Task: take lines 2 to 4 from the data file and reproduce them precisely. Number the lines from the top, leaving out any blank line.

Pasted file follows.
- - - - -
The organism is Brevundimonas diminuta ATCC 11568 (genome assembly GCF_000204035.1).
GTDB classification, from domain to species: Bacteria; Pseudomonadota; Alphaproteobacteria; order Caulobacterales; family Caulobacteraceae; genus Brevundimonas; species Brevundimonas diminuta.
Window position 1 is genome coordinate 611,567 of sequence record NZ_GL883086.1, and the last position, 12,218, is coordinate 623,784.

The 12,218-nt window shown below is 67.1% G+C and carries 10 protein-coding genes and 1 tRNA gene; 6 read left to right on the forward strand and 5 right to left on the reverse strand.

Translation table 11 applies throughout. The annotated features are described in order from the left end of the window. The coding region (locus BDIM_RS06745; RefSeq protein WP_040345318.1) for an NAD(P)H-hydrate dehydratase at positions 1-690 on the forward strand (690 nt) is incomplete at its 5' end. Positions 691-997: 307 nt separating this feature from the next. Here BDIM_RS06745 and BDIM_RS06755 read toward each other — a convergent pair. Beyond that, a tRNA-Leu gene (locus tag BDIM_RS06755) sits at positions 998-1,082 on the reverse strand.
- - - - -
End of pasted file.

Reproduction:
GTDB classification, from domain to species: Bacteria; Pseudomonadota; Alphaproteobacteria; order Caulobacterales; family Caulobacteraceae; genus Brevundimonas; species Brevundimonas diminuta.
Window position 1 is genome coordinate 611,567 of sequence record NZ_GL883086.1, and the last position, 12,218, is coordinate 623,784.

The 12,218-nt window shown below is 67.1% G+C and carries 10 protein-coding genes and 1 tRNA gene; 6 read left to right on the forward strand and 5 right to left on the reverse strand.